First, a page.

The husband clearly states that he knew what was going on, but had she been cleaning out the money and leaving him with debt or no money; it's not right. Had she been caught doing that I would have no problem with the TSA's actions because they caught a dishonest person stealing from her husband. It's NOT hers it's Theirs. Of course, this is why I would never have a joint account with anyone ever...no more than a thousand.

alnorth
08-24-2010, 04:13 PM
The husband clearly states that he knew what was going on, but had she been cleaning out the money and leaving him with debt or no money; it's not right. Had she been caught doing that I would have no problem with the TSA's actions because they caught a dishonest person stealing from her husband. It's NOT hers it's Theirs. Of course, this is why I would never have a joint account with anyone ever...no more than a thousand.

bullcrap. If a check is made out to two people, either of them can cash it. There should be no reason to even be suspicious at all. Getting the cops involved and then calling her husband should not have even been thought of as a good thing to do. No one should ever make any presumption that you are a thief when you cash a check made out to you. ESPECIALLY if it is none of your damned business to wonder if I'm a thief or not.

healthpellets
08-24-2010, 04:22 PM
bullcrap. If a check is made out to two people, either of them can cash it. There should be no reason to even be suspicious at all. Getting the cops involved and then calling her husband should not have even been thought of as a good thing to do. No one should ever make any presumption that you are a thief when you cash a check made out to you. ESPECIALLY if it is none of your damned business to wonder if I'm a thief or not.

oh man. i was at Wendy's this morning and had to use my wife's debit card to pay. clerk asked me for some ID to match the names i guess. while i was fumbling through my wallet, the big bloody knife i used to kill my neighbor earlier this morning happened to fall out. Wendy's employee totally ignored it. then five checks from my neighbor made out to me in my handwriting happened to fall out, they were ignored as well.

i finally found my ID, and told the Wendy's employee that he should apply at the TSA. he's just the kind of man they need working for them.

alnorth
08-24-2010, 04:48 PM
told the Wendy's employee that he should apply at the TSA. he's just the kind of man they need working for them.

great analogy. People get caught up with the TSA, ascribing this important mystical quality to them. Yeah they are important, but they aren't the cops.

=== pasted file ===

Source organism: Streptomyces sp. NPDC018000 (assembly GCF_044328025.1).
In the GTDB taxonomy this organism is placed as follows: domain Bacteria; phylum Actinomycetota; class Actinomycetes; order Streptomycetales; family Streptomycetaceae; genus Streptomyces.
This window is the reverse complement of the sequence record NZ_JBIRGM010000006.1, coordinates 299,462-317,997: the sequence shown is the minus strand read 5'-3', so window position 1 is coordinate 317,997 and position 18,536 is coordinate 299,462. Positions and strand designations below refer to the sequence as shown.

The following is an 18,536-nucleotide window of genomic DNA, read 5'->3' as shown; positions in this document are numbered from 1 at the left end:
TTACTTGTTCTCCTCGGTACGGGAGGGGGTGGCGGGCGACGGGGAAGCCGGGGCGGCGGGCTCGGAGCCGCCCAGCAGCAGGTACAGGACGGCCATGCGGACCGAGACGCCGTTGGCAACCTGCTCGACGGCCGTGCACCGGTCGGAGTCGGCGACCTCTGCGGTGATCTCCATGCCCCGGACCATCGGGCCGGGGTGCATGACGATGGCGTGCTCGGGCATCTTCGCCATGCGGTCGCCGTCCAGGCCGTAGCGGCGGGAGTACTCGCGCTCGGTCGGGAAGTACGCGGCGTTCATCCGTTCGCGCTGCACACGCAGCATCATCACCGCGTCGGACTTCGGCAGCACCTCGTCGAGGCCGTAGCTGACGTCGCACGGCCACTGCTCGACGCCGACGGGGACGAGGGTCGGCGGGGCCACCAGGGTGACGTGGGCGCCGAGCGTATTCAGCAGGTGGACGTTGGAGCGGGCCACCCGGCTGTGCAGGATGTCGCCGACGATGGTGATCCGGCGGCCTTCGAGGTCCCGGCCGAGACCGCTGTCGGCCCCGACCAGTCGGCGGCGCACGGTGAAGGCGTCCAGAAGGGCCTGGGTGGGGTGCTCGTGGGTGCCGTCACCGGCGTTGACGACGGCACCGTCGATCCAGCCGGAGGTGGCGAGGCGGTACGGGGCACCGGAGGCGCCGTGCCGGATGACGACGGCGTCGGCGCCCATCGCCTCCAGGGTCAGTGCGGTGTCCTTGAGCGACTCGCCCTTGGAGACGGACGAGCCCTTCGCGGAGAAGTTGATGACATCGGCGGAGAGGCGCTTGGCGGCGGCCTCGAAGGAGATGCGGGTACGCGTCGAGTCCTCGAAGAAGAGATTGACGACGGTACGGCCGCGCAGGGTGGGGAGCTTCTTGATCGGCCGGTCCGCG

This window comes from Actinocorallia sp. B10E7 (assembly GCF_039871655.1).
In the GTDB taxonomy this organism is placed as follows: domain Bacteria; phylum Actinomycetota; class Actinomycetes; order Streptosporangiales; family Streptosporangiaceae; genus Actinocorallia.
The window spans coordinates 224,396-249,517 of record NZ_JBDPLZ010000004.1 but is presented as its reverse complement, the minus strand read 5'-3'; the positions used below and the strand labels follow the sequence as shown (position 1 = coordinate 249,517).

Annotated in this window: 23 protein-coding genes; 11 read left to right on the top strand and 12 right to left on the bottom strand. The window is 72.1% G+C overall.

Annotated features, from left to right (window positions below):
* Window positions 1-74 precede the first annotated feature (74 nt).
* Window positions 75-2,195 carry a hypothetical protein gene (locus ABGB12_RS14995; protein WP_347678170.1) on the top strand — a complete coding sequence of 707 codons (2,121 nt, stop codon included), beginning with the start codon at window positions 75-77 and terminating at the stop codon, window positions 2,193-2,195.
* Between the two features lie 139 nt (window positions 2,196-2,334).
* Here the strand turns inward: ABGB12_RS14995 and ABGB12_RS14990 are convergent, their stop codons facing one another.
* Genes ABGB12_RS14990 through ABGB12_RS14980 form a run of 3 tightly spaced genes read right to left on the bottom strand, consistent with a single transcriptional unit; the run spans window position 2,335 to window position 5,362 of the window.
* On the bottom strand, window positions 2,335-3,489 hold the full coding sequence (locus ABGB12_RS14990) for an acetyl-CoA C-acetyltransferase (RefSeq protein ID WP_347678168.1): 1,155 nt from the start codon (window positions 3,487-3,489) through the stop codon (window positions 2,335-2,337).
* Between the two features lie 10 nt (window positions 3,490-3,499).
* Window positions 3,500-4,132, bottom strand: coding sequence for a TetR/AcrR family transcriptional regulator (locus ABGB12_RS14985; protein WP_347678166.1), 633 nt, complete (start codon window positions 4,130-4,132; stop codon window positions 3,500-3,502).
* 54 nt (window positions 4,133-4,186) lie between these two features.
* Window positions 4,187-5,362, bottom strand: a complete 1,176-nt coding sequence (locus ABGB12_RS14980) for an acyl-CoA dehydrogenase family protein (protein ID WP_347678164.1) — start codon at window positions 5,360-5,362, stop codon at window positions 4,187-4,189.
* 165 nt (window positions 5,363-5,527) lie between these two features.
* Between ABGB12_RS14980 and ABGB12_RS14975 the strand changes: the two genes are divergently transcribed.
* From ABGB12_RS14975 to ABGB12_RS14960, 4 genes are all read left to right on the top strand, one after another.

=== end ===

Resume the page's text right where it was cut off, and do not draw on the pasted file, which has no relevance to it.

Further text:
They are a freaking airport guard. The TSA is one step up from mall cop. They have a specific job to do, they are not tasked with enforcing the law, and they should not try.

Brock
08-24-2010, 05:43 PM
They're people without the brains to be a traffic cop or the balls to be a prison guard. Absolutely the worst people on earth to deal with. I go on about half as many flying vacations as I used to because of those assholes.

Saul Good
08-24-2010, 07:45 PM
The husband clearly states that he knew what was going on, but had she been cleaning out the money and leaving him with debt or no money; it's not right. Had she been caught doing that I would have no problem with the TSA's actions because they caught a dishonest person stealing from her husband. It's NOT hers it's Theirs. Of course, this is why I would never have a joint account with anyone ever...no more than a thousand.

How is that any different than if they caught a married guy flying without his wife who had a bunch of condoms in his bag? Neither is illegal. Should they detain him and call his wife to let her know that he may be cheating on her?

Garcia Bronco
08-25-2010, 08:37 AM
bullcrap. If a check is made out to two people, either of them can cash it. There should be no reason to even be suspicious at all. Getting the cops involved and then calling her husband should not have even been thought of as a good thing to do. No one should ever make any presumption that you are a thief when you cash a check made out to you. ESPECIALLY if it is none of your damned business to wonder if I'm a thief or not.

You'd be wrong about that. There are number of reasons to question such activity.

healthpellets
08-25-2010, 09:28 AM
You'd be wrong about that. There are number of reasons to question such activity.

true or false: the TSA is the police arm of the federal government?